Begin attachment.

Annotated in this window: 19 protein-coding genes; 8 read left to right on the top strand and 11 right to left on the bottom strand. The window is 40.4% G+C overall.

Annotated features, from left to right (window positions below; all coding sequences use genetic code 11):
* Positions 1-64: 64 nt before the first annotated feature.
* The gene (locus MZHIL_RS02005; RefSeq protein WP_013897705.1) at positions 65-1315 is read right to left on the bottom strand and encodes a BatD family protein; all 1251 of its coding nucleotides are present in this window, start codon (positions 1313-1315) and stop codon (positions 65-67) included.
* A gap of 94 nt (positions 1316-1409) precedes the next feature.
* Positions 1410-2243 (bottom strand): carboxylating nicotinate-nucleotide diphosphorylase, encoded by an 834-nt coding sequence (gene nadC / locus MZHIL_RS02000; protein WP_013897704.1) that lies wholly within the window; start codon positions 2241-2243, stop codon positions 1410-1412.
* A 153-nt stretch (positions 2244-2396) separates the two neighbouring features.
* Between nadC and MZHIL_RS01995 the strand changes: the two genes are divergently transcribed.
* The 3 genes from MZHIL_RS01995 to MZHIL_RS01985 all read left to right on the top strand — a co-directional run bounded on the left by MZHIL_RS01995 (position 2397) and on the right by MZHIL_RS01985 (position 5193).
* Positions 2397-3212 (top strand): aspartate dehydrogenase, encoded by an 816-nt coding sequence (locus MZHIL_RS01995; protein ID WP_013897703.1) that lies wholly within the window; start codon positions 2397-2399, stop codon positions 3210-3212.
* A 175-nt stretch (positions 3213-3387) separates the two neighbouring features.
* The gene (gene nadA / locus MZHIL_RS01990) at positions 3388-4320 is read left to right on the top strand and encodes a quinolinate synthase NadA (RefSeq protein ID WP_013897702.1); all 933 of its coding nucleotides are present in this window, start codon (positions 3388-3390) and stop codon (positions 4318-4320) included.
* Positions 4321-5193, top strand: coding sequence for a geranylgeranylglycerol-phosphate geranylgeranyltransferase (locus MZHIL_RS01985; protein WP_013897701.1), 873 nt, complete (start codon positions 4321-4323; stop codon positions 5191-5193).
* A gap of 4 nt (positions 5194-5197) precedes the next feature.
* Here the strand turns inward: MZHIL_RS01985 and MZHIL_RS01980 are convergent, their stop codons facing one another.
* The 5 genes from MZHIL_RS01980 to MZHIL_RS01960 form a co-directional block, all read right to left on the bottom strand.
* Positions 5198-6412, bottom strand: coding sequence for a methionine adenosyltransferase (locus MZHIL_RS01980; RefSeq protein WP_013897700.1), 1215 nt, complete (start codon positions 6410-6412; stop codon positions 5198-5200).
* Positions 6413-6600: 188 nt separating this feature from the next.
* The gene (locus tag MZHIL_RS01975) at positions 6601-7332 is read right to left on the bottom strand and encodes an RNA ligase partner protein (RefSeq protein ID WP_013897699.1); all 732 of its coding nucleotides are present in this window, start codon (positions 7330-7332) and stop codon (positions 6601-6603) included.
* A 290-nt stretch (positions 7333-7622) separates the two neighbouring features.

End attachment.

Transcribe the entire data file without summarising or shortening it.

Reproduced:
Annotated in this window: 19 protein-coding genes; 8 read left to right on the top strand and 11 right to left on the bottom strand. The window is 40.4% G+C overall.

Annotated features, from left to right (window positions below; all coding sequences use genetic code 11):
* Positions 1-64: 64 nt before the first annotated feature.
* The gene (locus MZHIL_RS02005; RefSeq protein WP_013897705.1) at positions 65-1315 is read right to left on the bottom strand and encodes a BatD family protein; all 1251 of its coding nucleotides are present in this window, start codon (positions 1313-1315) and stop codon (positions 65-67) included.
* A gap of 94 nt (positions 1316-1409) precedes the next feature.
* Positions 1410-2243 (bottom strand): carboxylating nicotinate-nucleotide diphosphorylase, encoded by an 834-nt coding sequence (gene nadC / locus MZHIL_RS02000; protein WP_013897704.1) that lies wholly within the window; start codon positions 2241-2243, stop codon positions 1410-1412.
* A 153-nt stretch (positions 2244-2396) separates the two neighbouring features.
* Between nadC and MZHIL_RS01995 the strand changes: the two genes are divergently transcribed.
* The 3 genes from MZHIL_RS01995 to MZHIL_RS01985 all read left to right on the top strand — a co-directional run bounded on the left by MZHIL_RS01995 (position 2397) and on the right by MZHIL_RS01985 (position 5193).
* Positions 2397-3212 (top strand): aspartate dehydrogenase, encoded by an 816-nt coding sequence (locus MZHIL_RS01995; protein ID WP_013897703.1) that lies wholly within the window; start codon positions 2397-2399, stop codon positions 3210-3212.
* A 175-nt stretch (positions 3213-3387) separates the two neighbouring features.
* The gene (gene nadA / locus MZHIL_RS01990) at positions 3388-4320 is read left to right on the top strand and encodes a quinolinate synthase NadA (RefSeq protein ID WP_013897702.1); all 933 of its coding nucleotides are present in this window, start codon (positions 3388-3390) and stop codon (positions 4318-4320) included.
* Positions 4321-5193, top strand: coding sequence for a geranylgeranylglycerol-phosphate geranylgeranyltransferase (locus MZHIL_RS01985; protein WP_013897701.1), 873 nt, complete (start codon positions 4321-4323; stop codon positions 5191-5193).
* A gap of 4 nt (positions 5194-5197) precedes the next feature.
* Here the strand turns inward: MZHIL_RS01985 and MZHIL_RS01980 are convergent, their stop codons facing one another.
* The 5 genes from MZHIL_RS01980 to MZHIL_RS01960 form a co-directional block, all read right to left on the bottom strand.
* Positions 5198-6412, bottom strand: coding sequence for a methionine adenosyltransferase (locus MZHIL_RS01980; RefSeq protein WP_013897700.1), 1215 nt, complete (start codon positions 6410-6412; stop codon positions 5198-5200).
* Positions 6413-6600: 188 nt separating this feature from the next.
* The gene (locus tag MZHIL_RS01975) at positions 6601-7332 is read right to left on the bottom strand and encodes an RNA ligase partner protein (RefSeq protein ID WP_013897699.1); all 732 of its coding nucleotides are present in this window, start codon (positions 7330-7332) and stop codon (positions 6601-6603) included.
* A 290-nt stretch (positions 7333-7622) separates the two neighbouring features.